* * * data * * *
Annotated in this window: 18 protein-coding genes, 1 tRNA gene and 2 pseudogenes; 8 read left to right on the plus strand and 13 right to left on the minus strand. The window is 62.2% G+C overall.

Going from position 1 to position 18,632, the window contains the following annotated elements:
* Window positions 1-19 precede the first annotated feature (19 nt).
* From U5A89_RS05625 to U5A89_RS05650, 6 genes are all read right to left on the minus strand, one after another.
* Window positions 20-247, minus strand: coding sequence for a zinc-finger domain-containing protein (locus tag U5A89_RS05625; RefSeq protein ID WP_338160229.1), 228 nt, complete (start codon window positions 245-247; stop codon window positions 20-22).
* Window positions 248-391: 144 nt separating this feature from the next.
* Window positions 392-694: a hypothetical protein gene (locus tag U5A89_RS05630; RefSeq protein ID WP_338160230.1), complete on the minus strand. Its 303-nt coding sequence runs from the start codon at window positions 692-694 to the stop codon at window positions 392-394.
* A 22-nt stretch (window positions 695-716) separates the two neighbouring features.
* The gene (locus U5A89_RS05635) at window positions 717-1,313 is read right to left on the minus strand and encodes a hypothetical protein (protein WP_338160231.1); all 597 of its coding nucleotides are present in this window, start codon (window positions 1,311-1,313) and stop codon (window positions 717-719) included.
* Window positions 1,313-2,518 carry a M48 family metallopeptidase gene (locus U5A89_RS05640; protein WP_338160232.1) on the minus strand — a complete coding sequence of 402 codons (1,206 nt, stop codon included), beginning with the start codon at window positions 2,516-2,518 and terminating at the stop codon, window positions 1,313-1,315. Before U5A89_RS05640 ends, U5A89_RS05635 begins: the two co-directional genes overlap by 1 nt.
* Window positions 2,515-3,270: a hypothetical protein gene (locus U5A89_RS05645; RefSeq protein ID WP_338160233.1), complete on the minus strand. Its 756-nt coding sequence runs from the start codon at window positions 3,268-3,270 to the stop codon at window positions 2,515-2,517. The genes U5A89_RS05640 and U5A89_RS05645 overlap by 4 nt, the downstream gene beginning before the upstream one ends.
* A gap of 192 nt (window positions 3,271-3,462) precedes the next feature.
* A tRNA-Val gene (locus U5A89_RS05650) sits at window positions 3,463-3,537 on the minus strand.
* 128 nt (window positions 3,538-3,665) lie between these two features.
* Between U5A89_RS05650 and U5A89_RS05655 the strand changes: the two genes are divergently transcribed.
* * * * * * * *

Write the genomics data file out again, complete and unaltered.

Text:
Annotated in this window: 18 protein-coding genes, 1 tRNA gene and 2 pseudogenes; 8 read left to right on the plus strand and 13 right to left on the minus strand. The window is 62.2% G+C overall.

Going from position 1 to position 18,632, the window contains the following annotated elements:
* Window positions 1-19 precede the first annotated feature (19 nt).
* From U5A89_RS05625 to U5A89_RS05650, 6 genes are all read right to left on the minus strand, one after another.
* Window positions 20-247, minus strand: coding sequence for a zinc-finger domain-containing protein (locus tag U5A89_RS05625; RefSeq protein ID WP_338160229.1), 228 nt, complete (start codon window positions 245-247; stop codon window positions 20-22).
* Window positions 248-391: 144 nt separating this feature from the next.
* Window positions 392-694: a hypothetical protein gene (locus tag U5A89_RS05630; RefSeq protein ID WP_338160230.1), complete on the minus strand. Its 303-nt coding sequence runs from the start codon at window positions 692-694 to the stop codon at window positions 392-394.
* A 22-nt stretch (window positions 695-716) separates the two neighbouring features.
* The gene (locus U5A89_RS05635) at window positions 717-1,313 is read right to left on the minus strand and encodes a hypothetical protein (protein WP_338160231.1); all 597 of its coding nucleotides are present in this window, start codon (window positions 1,311-1,313) and stop codon (window positions 717-719) included.
* Window positions 1,313-2,518 carry a M48 family metallopeptidase gene (locus U5A89_RS05640; protein WP_338160232.1) on the minus strand — a complete coding sequence of 402 codons (1,206 nt, stop codon included), beginning with the start codon at window positions 2,516-2,518 and terminating at the stop codon, window positions 1,313-1,315. Before U5A89_RS05640 ends, U5A89_RS05635 begins: the two co-directional genes overlap by 1 nt.
* Window positions 2,515-3,270: a hypothetical protein gene (locus U5A89_RS05645; RefSeq protein ID WP_338160233.1), complete on the minus strand. Its 756-nt coding sequence runs from the start codon at window positions 3,268-3,270 to the stop codon at window positions 2,515-2,517. The genes U5A89_RS05640 and U5A89_RS05645 overlap by 4 nt, the downstream gene beginning before the upstream one ends.
* A gap of 192 nt (window positions 3,271-3,462) precedes the next feature.
* A tRNA-Val gene (locus U5A89_RS05650) sits at window positions 3,463-3,537 on the minus strand.
* 128 nt (window positions 3,538-3,665) lie between these two features.
* Between U5A89_RS05650 and U5A89_RS05655 the strand changes: the two genes are divergently transcribed.